Great Graphic: Thinking about Liberty and Freedom

Back in the late-1970s, a Democrat, Jeanne Kirkpatrick wrote an essay in Commentary Magazine critiquing President Carter's foreign policy.  She drew a distinction between authoritarian and totalitarian regimes.

The former, like Chile, had a market economy but not democracy.  The latter, like the Soviet Union and Cuba, had neither markets nor democracy.    She argued that authoritarian regimes could be reformed, but not totalitarian regimes. 

Her argument won her notice of the Republican presidential contender, Ronald Reagan.  After his electoral victory, Jeanne Kirkpatrick become the ambassador to the United Nations.  Leaving aside the merits of her argument in light of the subsequent historical experience, it raised an important point that the weekend events in Hong Kong underscore. 

Americans, but others as well, seem to often confuse liberty and freedom.  The two words are frequently used inter-changeably.  There is an important distinction.  Liberty is derived from the privileges of the feudal lords' sons.    It essentially refers to property rights.  Freedom, as understood not only by the classical political philosophers, but also the founding fathers of the United States, was larger and broader.  It was the right to shape the community in which one lives.  Freedom is self-determination not the right to use one's property 

Hong Kong citizens have liberty, though as this Great Graphic in today's South China Morning Post illustrates, it can be dramatically circumscribed.   Censorship of the internet rose to record levels--a five-fold increase over the past weekend, according to Weiboscope, a censorship monitoring project at the University Hong Kong.  In the seven days up through September 26, it found that 32 messages had been deleted from every 10,000 posts.  On Saturday  the number surged to 98 posts and 152 on Sunday.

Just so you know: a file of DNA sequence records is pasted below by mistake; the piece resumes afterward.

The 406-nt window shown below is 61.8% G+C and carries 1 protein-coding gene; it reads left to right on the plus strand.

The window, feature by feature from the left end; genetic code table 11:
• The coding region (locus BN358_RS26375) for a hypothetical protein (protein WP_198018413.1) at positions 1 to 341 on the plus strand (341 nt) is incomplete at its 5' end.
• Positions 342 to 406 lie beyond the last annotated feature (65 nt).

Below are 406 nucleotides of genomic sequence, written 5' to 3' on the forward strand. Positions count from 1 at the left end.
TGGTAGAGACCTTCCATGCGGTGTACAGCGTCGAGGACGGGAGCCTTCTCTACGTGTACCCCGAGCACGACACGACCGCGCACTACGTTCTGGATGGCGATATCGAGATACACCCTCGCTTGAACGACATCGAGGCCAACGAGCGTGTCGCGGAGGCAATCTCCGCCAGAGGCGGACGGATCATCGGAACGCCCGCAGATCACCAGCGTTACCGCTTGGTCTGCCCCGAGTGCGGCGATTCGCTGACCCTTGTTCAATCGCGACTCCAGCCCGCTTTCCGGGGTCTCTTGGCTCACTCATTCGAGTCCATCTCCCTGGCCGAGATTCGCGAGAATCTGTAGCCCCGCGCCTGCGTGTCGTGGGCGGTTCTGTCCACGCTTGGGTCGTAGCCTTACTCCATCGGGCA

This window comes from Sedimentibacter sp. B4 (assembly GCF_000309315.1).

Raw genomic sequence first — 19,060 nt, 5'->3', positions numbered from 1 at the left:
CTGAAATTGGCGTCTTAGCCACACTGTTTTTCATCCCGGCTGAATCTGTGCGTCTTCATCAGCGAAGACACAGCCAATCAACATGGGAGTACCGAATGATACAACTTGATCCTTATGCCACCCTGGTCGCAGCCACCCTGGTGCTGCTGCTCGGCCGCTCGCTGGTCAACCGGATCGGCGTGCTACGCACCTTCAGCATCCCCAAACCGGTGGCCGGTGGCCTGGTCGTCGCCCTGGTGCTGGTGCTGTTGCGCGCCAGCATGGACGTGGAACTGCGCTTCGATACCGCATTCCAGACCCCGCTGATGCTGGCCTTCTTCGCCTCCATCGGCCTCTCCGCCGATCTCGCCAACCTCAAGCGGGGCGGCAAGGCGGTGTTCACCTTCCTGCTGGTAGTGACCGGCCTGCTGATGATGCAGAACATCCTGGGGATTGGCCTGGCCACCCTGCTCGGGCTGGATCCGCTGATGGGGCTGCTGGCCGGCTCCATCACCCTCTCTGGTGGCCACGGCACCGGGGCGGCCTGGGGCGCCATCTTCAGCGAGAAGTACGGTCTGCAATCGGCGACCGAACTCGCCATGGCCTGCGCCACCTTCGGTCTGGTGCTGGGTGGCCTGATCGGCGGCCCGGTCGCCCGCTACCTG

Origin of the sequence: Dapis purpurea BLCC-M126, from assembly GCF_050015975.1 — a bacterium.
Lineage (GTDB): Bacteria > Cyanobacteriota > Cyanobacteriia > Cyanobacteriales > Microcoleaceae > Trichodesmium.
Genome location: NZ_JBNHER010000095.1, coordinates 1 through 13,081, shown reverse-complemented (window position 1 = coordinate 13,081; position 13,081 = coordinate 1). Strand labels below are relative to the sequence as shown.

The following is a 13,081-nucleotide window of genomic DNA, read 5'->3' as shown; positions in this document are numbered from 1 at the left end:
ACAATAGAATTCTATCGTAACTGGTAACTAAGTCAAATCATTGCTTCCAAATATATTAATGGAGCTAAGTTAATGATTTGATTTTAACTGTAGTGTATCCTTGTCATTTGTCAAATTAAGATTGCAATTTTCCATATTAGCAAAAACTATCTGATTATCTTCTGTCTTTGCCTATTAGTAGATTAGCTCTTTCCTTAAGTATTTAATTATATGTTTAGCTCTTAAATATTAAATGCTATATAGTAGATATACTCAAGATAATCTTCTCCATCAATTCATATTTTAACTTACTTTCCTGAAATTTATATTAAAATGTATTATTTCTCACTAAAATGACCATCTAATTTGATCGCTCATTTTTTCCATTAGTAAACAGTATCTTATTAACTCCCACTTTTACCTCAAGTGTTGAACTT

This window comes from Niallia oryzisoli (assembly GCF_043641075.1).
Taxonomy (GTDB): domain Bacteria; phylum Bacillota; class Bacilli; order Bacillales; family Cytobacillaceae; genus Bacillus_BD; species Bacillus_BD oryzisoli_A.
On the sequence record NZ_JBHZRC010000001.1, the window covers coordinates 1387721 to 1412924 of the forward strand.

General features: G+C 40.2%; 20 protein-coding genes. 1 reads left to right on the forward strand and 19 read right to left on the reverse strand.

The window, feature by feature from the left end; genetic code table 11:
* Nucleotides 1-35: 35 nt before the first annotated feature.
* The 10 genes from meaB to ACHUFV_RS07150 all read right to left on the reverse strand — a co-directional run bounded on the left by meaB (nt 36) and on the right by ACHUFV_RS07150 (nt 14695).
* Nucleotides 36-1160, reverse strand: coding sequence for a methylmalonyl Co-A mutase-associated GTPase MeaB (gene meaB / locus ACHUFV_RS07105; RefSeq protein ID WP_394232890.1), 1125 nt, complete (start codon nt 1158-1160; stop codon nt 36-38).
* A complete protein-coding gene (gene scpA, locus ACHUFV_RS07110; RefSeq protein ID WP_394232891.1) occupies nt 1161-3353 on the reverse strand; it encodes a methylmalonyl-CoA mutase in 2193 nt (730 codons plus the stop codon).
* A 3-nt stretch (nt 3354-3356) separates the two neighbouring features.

Hong Kong is part of China, which is why statistics that count China's shipment of goods to Hong Kong as exports is nonsensical.  It makes even less sense to argue that denominating such trade in yuan is tantamount to the internationalization of the Chinese currency.  As a Special Administrative Region, China allows Hong Kong residents greater liberty than mainland Chinese enjoy.  The demonstrations are about freedom.  Simply put, they want more than China is willing to allow.  Hong Kong wants to pick their leader (in 2017).  China is willing to allow it to chose among candidates that it approves of, and no more.

Hong Kong elites and their police do not want to rock the boat.  If they show they are incapable or unwilling of settling the domestic strife, Chinese officials can.  There is much they can do short of sending in its own forces, which cannot be ultimately ruled out.  It can also could curb Hong Kong's other liberties, or even suspend the 2017 popular election.  

There is another current of thought that notes that when the Communists took over in 1949, Shanghai, a international/western city, was punished.  The argument goes that when Shanghai can replace Hong Kong as an onshore financial center, Beijing will look to displace Hong Kong.  The problem is that Beijing also wants to win the heart and minds of Taiwan.  The worse that Hong Kong is treated, the more Taiwan may seek to preserve its status. 






Great Graphic: Thinking about Liberty and Freedom Great Graphic:   Thinking about Liberty and Freedom Reviewed by Marc Chandler on September 29, 2014 Rating: 5
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